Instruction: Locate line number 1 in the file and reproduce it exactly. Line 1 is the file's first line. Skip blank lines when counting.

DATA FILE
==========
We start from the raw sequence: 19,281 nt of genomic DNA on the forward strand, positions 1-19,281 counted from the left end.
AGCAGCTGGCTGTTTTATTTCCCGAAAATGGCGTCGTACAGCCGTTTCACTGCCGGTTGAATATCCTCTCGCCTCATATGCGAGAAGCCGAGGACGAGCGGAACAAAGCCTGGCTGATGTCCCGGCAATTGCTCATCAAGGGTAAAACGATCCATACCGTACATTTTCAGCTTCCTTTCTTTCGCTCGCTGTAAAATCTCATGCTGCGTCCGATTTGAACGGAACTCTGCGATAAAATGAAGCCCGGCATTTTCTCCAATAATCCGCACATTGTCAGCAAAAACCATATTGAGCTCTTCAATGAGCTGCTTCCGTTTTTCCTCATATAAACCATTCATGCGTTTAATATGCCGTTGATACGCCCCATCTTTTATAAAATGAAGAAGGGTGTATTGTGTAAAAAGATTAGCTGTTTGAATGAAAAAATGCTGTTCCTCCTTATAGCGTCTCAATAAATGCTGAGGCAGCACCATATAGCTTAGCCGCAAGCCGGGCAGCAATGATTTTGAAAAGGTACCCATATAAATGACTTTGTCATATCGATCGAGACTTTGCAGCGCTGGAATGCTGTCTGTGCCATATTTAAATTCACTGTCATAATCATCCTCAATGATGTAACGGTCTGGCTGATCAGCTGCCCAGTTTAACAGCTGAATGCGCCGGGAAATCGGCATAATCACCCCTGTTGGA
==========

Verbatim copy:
We start from the raw sequence: 19,281 nt of genomic DNA on the forward strand, positions 1-19,281 counted from the left end.